What's Your Conflict Style?
Six styles of conflict and why we learn them.
Posted March 26, 2021 | Reviewed by Devon Frye
- Many people have one particular "conflict style" that informs how they approach most disagreements—they may avoid all conflict, for example, or have a tendency to attack.
- While there is likely a genetic component to conflict styles, they are deeply informed by sociocultural influences, education, and past experiences with disagreement.
- Identifying your dominant "conflict style" and where it came from—with the help of a therapist, if necessary—can help you unlearn unhealthy approaches to disagreement.
Even though conflict is a normal part of our human experience, many of us don't give a lot of critical thought to the ways we approach conflict and difficult conversations.
Whether we realize it or not, each of us has a style of engaging conflict. Digging into our personal styles can be an enlightening experience that leads to greater self-awareness. It can also help us set new goals for personal growth.
Six Styles of Engaging Conflict
- Which style, or styles, do you identify with most?
- If you identify with more than one style, what situations determine which style you lean into?
1. Avoidants: People who are avoidants tend to run for the hills at any sign of trouble. They might feel deeply uncomfortable even at the slightest mention of a raised voice. Most or all conflict feels like a threat, and avoidants will want to retreat and may feel a sense of panic when they are not allowed to. Many times, conflict for an avoider festers and will go nuclear—either implode or explode, because it’s not dealt with in a timely manner.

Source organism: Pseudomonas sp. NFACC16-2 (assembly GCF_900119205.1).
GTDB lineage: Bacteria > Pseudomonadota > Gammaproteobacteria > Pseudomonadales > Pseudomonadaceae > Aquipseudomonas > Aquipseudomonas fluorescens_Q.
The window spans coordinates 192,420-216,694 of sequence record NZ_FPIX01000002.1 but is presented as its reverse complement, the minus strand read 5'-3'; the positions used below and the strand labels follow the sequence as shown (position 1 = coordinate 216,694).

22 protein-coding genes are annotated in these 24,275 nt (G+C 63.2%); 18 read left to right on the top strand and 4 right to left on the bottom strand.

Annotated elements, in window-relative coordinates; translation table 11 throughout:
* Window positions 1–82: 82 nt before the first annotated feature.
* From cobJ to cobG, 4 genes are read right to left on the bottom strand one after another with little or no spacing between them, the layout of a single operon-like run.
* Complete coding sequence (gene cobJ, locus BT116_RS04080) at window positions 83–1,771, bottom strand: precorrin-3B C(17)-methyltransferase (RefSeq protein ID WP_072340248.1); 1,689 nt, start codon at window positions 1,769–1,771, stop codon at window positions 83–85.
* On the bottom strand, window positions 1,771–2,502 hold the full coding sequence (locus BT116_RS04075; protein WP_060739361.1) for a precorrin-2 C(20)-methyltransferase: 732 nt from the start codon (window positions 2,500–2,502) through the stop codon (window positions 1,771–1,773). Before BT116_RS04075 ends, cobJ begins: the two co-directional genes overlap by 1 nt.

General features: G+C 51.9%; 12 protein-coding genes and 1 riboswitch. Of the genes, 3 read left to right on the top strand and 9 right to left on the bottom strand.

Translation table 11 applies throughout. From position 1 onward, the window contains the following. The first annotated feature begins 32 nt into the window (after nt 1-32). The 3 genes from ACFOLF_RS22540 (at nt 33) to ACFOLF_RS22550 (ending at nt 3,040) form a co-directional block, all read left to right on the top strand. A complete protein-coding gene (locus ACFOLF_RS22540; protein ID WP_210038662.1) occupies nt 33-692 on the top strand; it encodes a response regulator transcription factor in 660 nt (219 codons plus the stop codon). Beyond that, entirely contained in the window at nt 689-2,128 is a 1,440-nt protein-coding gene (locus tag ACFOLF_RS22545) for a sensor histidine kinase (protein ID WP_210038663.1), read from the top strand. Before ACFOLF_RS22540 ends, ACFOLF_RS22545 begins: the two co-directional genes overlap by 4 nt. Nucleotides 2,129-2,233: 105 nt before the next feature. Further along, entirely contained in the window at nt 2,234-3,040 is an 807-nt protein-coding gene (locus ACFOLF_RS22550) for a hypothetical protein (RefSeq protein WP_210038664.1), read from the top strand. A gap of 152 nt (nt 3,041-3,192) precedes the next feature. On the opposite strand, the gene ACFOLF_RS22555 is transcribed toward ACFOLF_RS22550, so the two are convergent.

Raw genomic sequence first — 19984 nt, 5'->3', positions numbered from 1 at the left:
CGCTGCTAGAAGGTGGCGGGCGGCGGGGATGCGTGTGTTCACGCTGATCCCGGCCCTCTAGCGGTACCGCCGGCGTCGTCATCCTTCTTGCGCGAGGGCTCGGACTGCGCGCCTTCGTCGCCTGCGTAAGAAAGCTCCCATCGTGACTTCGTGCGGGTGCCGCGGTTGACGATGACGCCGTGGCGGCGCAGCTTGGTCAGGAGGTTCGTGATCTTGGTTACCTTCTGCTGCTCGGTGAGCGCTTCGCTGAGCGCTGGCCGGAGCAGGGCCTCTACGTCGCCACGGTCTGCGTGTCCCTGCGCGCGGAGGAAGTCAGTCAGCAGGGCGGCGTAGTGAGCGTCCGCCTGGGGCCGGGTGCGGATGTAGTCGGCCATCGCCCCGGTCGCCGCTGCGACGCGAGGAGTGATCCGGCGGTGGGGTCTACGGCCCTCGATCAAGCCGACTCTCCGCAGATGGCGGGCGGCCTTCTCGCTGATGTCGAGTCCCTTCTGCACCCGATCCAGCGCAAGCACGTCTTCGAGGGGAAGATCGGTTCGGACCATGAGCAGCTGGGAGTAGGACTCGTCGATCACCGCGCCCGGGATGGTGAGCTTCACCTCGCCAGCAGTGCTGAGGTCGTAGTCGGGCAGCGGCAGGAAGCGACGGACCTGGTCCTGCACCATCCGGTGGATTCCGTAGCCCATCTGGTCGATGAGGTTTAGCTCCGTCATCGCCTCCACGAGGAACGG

2. Brawlers: Brawlers like to throw their dukes up and often blur the line between fighting fair and swinging below the belt. Often intensely competitive, brawlers can also perceive intense threat in conflict; that’s why they want to win and overpower the threat before it gets the upper hand. Brawlers can cause a lot of damage to themselves and others, because in the heat of the moment they aren’t thinking about the impact of their words and actions.
3. Conciliators: While being conciliatory is not necessarily always bad, conciliators tend to want to rush through difficult emotions and uncomfortable situations, resolving the issues as quickly as possible—even if that means putting a “band-aid” on the matter. While conciliators mean well, the haste to “fix” can lead to drastic long-term consequences for communication and relationships. It can also have negative consequences for the conciliator, who might sacrifice themselves or their needs in order to make the conflict go away.
4. Debaters: Some of us tend to intellectualize conflict and dive into lengthy ideological dialogues when we experience conflict. While healthy debate is important, there are two risks in being a debater: 1) to get so heady with a set of issues that we ignore our emotions and lived experience, and 2) we focus on winning the debate and being the smartest person in the room, ignoring the fact that not everyone is skilled or trained in debate, and not everyone is good at having these conversations in the heat of the moment. Unless both parties have agreed to a formal debate with ground rules, debaters can lack vulnerability, get lost in technicalities, and lean into power imbalances that are not helpful.